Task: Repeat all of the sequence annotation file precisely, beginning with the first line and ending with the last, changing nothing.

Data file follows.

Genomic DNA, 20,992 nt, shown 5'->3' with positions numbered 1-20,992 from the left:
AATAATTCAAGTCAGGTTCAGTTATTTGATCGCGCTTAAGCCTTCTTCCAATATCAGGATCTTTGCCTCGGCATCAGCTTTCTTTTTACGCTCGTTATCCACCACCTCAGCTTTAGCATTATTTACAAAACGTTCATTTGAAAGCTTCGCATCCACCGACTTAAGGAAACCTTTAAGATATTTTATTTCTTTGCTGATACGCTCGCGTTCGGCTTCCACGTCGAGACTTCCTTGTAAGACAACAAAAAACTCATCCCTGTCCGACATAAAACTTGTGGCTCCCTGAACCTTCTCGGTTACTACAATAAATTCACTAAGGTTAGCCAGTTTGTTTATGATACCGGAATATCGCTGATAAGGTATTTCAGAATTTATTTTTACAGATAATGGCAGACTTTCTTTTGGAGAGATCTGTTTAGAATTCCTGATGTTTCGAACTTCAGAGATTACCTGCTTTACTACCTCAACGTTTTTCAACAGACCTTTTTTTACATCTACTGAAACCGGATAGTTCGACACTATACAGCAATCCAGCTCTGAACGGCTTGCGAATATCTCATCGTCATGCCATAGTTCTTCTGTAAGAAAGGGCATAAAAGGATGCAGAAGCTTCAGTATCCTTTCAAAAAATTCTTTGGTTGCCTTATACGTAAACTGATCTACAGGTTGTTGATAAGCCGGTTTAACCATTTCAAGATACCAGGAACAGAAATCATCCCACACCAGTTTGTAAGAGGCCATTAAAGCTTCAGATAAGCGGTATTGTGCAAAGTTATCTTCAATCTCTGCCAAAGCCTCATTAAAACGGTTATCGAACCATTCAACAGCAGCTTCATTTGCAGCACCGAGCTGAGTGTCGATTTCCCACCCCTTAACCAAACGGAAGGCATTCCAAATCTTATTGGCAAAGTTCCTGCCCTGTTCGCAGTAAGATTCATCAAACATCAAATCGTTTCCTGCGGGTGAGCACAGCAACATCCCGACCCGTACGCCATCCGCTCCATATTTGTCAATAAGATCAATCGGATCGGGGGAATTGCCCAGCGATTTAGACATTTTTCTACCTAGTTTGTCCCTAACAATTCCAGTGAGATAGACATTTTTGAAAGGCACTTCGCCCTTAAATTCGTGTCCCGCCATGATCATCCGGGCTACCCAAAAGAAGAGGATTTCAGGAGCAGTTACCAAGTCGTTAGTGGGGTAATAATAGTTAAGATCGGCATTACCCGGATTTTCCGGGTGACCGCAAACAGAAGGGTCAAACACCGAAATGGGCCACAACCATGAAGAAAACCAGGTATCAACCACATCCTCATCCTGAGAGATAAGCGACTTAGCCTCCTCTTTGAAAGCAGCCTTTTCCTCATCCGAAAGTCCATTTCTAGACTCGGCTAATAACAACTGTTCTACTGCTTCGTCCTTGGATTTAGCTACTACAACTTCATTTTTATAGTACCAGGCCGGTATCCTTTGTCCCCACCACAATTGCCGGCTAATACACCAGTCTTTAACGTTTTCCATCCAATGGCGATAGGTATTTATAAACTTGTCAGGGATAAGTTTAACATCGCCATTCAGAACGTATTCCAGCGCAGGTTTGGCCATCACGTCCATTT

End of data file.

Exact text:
Genomic DNA, 20,992 nt, shown 5'->3' with positions numbered 1-20,992 from the left:
AATAATTCAAGTCAGGTTCAGTTATTTGATCGCGCTTAAGCCTTCTTCCAATATCAGGATCTTTGCCTCGGCATCAGCTTTCTTTTTACGCTCGTTATCCACCACCTCAGCTTTAGCATTATTTACAAAACGTTCATTTGAAAGCTTCGCATCCACCGACTTAAGGAAACCTTTAAGATATTTTATTTCTTTGCTGATACGCTCGCGTTCGGCTTCCACGTCGAGACTTCCTTGTAAGACAACAAAAAACTCATCCCTGTCCGACATAAAACTTGTGGCTCCCTGAACCTTCTCGGTTACTACAATAAATTCACTAAGGTTAGCCAGTTTGTTTATGATACCGGAATATCGCTGATAAGGTATTTCAGAATTTATTTTTACAGATAATGGCAGACTTTCTTTTGGAGAGATCTGTTTAGAATTCCTGATGTTTCGAACTTCAGAGATTACCTGCTTTACTACCTCAACGTTTTTCAACAGACCTTTTTTTACATCTACTGAAACCGGATAGTTCGACACTATACAGCAATCCAGCTCTGAACGGCTTGCGAATATCTCATCGTCATGCCATAGTTCTTCTGTAAGAAAGGGCATAAAAGGATGCAGAAGCTTCAGTATCCTTTCAAAAAATTCTTTGGTTGCCTTATACGTAAACTGATCTACAGGTTGTTGATAAGCCGGTTTAACCATTTCAAGATACCAGGAACAGAAATCATCCCACACCAGTTTGTAAGAGGCCATTAAAGCTTCAGATAAGCGGTATTGTGCAAAGTTATCTTCAATCTCTGCCAAAGCCTCATTAAAACGGTTATCGAACCATTCAACAGCAGCTTCATTTGCAGCACCGAGCTGAGTGTCGATTTCCCACCCCTTAACCAAACGGAAGGCATTCCAAATCTTATTGGCAAAGTTCCTGCCCTGTTCGCAGTAAGATTCATCAAACATCAAATCGTTTCCTGCGGGTGAGCACAGCAACATCCCGACCCGTACGCCATCCGCTCCATATTTGTCAATAAGATCAATCGGATCGGGGGAATTGCCCAGCGATTTAGACATTTTTCTACCTAGTTTGTCCCTAACAATTCCAGTGAGATAGACATTTTTGAAAGGCACTTCGCCCTTAAATTCGTGTCCCGCCATGATCATCCGGGCTACCCAAAAGAAGAGGATTTCAGGAGCAGTTACCAAGTCGTTAGTGGGGTAATAATAGTTAAGATCGGCATTACCCGGATTTTCCGGGTGACCGCAAACAGAAGGGTCAAACACCGAAATGGGCCACAACCATGAAGAAAACCAGGTATCAACCACATCCTCATCCTGAGAGATAAGCGACTTAGCCTCCTCTTTGAAAGCAGCCTTTTCCTCATCCGAAAGTCCATTTCTAGACTCGGCTAATAACAACTGTTCTACTGCTTCGTCCTTGGATTTAGCTACTACAACTTCATTTTTATAGTACCAGGCCGGTATCCTTTGTCCCCACCACAATTGCCGGCTAATACACCAGTCTTTAACGTTTTCCATCCAATGGCGATAGGTATTTATAAACTTGTCAGGGATAAGTTTAACATCGCCATTCAGAACGTATTCCAGCGCAGGTTTGGCCATCACGTCCATTT